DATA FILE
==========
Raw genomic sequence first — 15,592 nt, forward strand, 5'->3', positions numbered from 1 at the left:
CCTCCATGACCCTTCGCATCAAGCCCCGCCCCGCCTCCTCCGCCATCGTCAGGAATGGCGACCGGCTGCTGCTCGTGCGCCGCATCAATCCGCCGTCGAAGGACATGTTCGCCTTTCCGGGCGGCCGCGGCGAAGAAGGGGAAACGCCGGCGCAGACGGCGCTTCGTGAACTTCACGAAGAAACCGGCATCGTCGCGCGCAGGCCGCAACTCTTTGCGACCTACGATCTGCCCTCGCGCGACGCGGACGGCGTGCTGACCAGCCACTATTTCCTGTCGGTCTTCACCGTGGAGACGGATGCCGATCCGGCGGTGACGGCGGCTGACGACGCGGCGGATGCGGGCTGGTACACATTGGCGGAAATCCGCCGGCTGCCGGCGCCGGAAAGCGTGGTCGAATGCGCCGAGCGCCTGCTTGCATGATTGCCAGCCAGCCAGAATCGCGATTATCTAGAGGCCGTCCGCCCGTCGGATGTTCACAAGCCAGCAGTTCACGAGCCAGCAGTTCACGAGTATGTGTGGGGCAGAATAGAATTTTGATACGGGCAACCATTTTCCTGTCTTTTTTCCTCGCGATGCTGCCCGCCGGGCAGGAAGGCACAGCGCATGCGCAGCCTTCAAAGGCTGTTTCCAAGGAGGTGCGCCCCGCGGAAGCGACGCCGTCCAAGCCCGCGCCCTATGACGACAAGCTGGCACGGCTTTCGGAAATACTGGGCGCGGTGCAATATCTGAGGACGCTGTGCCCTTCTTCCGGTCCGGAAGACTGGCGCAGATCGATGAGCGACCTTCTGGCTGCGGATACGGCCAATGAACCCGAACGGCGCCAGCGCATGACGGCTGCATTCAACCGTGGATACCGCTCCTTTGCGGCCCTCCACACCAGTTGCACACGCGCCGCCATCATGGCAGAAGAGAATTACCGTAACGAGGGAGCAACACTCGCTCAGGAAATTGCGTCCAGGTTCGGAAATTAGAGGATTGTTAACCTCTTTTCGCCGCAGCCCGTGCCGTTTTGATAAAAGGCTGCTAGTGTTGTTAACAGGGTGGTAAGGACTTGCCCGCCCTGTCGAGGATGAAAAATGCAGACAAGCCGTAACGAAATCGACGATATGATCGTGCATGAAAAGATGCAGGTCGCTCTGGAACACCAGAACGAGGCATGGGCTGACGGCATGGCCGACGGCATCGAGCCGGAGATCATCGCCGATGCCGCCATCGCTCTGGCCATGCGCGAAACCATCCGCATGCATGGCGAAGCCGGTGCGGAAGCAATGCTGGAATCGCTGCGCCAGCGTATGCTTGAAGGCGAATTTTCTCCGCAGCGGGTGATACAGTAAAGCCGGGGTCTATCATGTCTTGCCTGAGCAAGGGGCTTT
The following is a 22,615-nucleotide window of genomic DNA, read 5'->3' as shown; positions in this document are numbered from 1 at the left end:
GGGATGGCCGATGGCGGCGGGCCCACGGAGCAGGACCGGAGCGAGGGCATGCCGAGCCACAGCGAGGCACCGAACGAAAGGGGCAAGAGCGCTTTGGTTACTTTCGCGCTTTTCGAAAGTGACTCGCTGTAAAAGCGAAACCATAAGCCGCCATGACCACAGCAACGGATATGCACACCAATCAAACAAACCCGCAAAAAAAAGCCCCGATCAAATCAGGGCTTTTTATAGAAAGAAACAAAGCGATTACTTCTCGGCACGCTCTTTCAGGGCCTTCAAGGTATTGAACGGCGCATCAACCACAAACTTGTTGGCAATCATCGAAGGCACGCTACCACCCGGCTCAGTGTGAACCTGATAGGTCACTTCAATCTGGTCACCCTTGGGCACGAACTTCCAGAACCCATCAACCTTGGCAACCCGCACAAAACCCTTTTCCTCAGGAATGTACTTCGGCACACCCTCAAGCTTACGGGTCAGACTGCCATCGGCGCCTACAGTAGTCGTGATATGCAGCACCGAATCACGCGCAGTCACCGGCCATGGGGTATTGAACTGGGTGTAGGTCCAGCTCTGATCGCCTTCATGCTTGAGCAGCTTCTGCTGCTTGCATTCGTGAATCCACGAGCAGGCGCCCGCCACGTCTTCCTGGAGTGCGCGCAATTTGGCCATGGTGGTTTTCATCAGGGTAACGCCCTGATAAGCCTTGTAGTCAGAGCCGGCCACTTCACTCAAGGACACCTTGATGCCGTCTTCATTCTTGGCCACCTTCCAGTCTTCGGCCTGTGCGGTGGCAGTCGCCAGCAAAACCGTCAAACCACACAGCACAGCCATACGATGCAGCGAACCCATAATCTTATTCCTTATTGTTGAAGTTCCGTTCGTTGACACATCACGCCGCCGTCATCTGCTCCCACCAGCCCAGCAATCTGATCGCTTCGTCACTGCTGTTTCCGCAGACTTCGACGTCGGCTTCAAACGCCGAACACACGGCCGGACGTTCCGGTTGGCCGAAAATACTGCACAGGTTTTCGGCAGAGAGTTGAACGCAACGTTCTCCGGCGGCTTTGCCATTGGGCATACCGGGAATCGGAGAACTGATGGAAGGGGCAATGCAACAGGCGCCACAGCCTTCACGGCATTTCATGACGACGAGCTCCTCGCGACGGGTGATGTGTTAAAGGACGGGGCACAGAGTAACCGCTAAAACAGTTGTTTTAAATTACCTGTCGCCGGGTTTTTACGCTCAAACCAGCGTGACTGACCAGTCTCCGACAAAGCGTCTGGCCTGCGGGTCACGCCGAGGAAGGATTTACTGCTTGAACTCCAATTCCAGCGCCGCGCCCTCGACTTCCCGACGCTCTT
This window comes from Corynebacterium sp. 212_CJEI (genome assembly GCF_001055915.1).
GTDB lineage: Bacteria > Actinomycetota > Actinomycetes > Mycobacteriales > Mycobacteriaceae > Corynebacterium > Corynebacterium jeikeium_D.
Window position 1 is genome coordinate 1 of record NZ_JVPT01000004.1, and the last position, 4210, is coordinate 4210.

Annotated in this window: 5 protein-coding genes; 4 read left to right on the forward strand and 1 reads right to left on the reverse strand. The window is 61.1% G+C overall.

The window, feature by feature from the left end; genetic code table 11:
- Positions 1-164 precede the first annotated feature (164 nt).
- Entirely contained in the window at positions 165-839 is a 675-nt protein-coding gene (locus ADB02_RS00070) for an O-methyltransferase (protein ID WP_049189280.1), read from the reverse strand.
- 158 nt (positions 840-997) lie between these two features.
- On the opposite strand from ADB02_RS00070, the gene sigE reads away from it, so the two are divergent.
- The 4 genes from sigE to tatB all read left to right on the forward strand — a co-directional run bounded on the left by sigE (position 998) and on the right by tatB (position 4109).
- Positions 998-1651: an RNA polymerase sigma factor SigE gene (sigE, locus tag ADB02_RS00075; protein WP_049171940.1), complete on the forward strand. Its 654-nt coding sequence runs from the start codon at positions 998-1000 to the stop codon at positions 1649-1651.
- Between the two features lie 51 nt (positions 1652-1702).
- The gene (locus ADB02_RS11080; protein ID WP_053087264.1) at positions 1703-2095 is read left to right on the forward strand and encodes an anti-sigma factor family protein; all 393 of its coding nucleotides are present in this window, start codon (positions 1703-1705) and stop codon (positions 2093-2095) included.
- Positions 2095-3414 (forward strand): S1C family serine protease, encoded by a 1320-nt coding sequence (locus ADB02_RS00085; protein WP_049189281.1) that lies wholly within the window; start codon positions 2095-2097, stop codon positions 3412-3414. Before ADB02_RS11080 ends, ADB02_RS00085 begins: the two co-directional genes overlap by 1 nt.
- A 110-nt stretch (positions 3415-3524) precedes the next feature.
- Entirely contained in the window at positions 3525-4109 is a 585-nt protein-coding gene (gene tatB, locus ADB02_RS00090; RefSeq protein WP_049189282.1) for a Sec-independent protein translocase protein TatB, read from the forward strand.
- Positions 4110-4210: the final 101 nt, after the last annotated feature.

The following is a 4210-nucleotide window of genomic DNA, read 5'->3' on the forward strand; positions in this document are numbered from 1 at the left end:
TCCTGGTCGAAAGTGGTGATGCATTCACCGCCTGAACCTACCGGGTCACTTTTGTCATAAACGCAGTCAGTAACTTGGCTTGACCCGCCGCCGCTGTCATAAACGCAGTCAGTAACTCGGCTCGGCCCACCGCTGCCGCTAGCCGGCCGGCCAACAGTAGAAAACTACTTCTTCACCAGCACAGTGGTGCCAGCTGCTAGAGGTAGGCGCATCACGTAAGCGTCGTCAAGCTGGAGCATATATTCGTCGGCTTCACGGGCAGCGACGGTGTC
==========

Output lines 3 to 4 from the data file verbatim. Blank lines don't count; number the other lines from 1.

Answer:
The following is a 22,615-nucleotide window of genomic DNA, read 5'->3' as shown; positions in this document are numbered from 1 at the left end:
GGGATGGCCGATGGCGGCGGGCCCACGGAGCAGGACCGGAGCGAGGGCATGCCGAGCCACAGCGAGGCACCGAACGAAAGGGGCAAGAGCGCTTTGGTTACTTTCGCGCTTTTCGAAAGTGACTCGCTGTAAAAGCGAAACCATAAGCCGCCATGACCACAGCAACGGATATGCACACCAATCAAACAAACCCGCAAAAAAAAGCCCCGATCAAATCAGGGCTTTTTATAGAAAGAAACAAAGCGATTACTTCTCGGCACGCTCTTTCAGGGCCTTCAAGGTATTGAACGGCGCATCAACCACAAACTTGTTGGCAATCATCGAAGGCACGCTACCACCCGGCTCAGTGTGAACCTGATAGGTCACTTCAATCTGGTCACCCTTGGGCACGAACTTCCAGAACCCATCAACCTTGGCAACCCGCACAAAACCCTTTTCCTCAGGAATGTACTTCGGCACACCCTCAAGCTTACGGGTCAGACTGCCATCGGCGCCTACAGTAGTCGTGATATGCAGCACCGAATCACGCGCAGTCACCGGCCATGGGGTATTGAACTGGGTGTAGGTCCAGCTCTGATCGCCTTCATGCTTGAGCAGCTTCTGCTGCTTGCATTCGTGAATCCACGAGCAGGCGCCCGCCACGTCTTCCTGGAGTGCGCGCAATTTGGCCATGGTGGTTTTCATCAGGGTAACGCCCTGATAAGCCTTGTAGTCAGAGCCGGCCACTTCACTCAAGGACACCTTGATGCCGTCTTCATTCTTGGCCACCTTCCAGTCTTCGGCCTGTGCGGTGGCAGTCGCCAGCAAAACCGTCAAACCACACAGCACAGCCATACGATGCAGCGAACCCATAATCTTATTCCTTATTGTTGAAGTTCCGTTCGTTGACACATCACGCCGCCGTCATCTGCTCCCACCAGCCCAGCAATCTGATCGCTTCGTCACTGCTGTTTCCGCAGACTTCGACGTCGGCTTCAAACGCCGAACACACGGCCGGACGTTCCGGTTGGCCGAAAATACTGCACAGGTTTTCGGCAGAGAGTTGAACGCAACGTTCTCCGGCGGCTTTGCCATTGGGCATACCGGGAATCGGAGAACTGATGGAAGGGGCAATGCAACAGGCGCCACAGCCTTCACGGCATTTCATGACGACGAGCTCCTCGCGACGGGTGATGTGTTAAAGGACGGGGCACAGAGTAACCGCTAAAACAGTTGTTTTAAATTACCTGTCGCCGGGTTTTTACGCTCAAACCAGCGTGACTGACCAGTCTCCGACAAAGCGTCTGGCCTGCGGGTCACGCCGAGGAAGGATTTACTGCTTGAACTCCAATTCCAGCGCCGCGCCCTCGACTTCCCGACGCTCTT